Thought they aren't the recipe, the fruit stand on 34th street had some great looking avocados so I picked one up. I thought avocado be a great garnish for the gazpacho.

When I got home I realized the green pepper I had carefully selected at Gristides (NYC chain grocery store produce is gross, but works in a pinch) got lost somewhere between my after work shopping trip and my kitchen. My green pepper must be wandering the 6 train somewhere, but in a forgotten crisper drawer I found a yellow pepper from the farmer's market that was willing to substitute. I roughly chopped the pepper and threw it into the food processor with the cucumbers and tomatoes in the food processor.

I used champagne vinegar instead of the wine vinegar the recipe suggests, since champagne vinegar seems more mild and would allow the flavors and acid notes of the perfect fresh tomatoes to come through. I sometimes get confused or just annoyed when TV chefs remind you to use a "good vinegar" instead of just "vinegar." They don't take the effort to explain the difference.

The recipe said to use the blender, but after my blender disaster, I decided I'd stick to the trusty Cusinart food processor.

The recipe called for a couple of pieces of fresh bread. I forgot to buy bread, but I had some breadcrumbs I made a few weeks before. I used them. This is a recent cooking revelation of mine: home made fresh breadcrumbs taste so much better than the store bought ones in the can -- try it. All you do is grind the bread up in the food processor, dry them out on the counter or in the oven and you're done.

After spinning it all together in the blender or in my case the food processor, the recipe suggests putting the whole slushy mess through a strainer. I think this would refine the soup and pull out the tomato skins and bigger pieces of cucumber pulp.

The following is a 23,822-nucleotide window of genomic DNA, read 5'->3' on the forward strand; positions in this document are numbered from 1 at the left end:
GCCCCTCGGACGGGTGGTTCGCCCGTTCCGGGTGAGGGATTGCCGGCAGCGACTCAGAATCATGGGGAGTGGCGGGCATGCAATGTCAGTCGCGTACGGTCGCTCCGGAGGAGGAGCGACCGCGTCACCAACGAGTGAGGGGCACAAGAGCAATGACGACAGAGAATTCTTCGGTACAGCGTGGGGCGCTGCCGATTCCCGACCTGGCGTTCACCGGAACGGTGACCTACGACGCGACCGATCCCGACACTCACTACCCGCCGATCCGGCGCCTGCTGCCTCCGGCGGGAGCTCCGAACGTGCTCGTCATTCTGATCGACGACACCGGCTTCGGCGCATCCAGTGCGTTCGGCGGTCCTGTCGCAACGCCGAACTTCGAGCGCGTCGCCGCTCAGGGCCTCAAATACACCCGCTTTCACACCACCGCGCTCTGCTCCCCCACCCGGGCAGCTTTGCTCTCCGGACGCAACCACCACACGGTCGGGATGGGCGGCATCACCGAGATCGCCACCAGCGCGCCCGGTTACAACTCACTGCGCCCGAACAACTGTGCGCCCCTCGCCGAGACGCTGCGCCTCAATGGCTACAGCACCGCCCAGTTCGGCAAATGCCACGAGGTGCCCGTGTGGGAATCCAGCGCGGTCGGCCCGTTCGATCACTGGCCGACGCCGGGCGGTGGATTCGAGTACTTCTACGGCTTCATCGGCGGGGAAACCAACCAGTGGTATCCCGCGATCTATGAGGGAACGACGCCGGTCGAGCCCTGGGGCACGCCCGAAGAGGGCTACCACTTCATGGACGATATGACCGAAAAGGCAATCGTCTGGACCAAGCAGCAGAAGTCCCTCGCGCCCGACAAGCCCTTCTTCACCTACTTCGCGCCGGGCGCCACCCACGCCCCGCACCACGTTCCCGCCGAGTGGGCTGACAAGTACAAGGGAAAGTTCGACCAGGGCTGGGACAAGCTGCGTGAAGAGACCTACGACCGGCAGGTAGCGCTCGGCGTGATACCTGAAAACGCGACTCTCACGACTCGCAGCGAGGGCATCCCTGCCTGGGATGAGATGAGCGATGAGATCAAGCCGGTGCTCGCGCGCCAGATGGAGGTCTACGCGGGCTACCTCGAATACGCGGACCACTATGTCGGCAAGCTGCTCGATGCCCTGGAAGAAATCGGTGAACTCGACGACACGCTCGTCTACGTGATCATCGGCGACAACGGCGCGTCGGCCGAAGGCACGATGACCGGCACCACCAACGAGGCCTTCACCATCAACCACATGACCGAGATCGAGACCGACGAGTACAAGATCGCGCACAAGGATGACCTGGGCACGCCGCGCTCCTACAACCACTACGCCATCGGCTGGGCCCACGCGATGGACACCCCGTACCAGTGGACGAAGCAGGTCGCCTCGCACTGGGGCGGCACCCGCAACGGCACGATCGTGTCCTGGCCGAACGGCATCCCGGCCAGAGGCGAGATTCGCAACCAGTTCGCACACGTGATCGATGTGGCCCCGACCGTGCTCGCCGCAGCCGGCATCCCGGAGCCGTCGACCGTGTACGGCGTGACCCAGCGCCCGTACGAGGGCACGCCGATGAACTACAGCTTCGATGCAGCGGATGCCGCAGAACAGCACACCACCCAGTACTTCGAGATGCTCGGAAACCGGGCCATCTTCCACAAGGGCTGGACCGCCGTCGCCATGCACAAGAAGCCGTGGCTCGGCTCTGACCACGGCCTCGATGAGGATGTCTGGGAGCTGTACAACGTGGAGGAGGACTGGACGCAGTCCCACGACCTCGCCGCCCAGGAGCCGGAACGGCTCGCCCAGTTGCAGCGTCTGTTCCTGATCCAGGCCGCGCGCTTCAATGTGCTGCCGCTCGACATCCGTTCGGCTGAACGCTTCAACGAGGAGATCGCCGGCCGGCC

I had intended to follow this step, strain out all that pulp, but R* and I were already eating our gazpacho-slush straight out of the food processor. There was something comforting about eating this soup as is.

"A country-style soup," I said. "Rustic."

"Like baby food," R* said, "but it tastes really good."

I ladled the soup into our bowls, adding a bit more water, while R* cut the avocado into a beautiful fan. With some cheese and crackers and a bubbly rose, this was a great dinner.

Monday night, I was feeling less inspired (hence the bad photo). Still, we ended up with a good quick hot weather supper. I call it Scrambled Egg Supper, but maybe there's some fancier references to this somewhere? Though I don't love the stuff, I tossed some mesclun mix from Gourmet Garage with some Dijon dressing and a local tomato. I made a ring of salad around the outside of our dinner plates.

Meantime, I whisked 4 eggs with salt, pepper and cream (left over from my ice cream making adventures). I poured the eggs into a non-stick pan on medium high heat. As soon as the eggs hit the pan, I lowered the heat and once they were half cooked, I turned the heat off. Don't over cook your scrambled eggs, people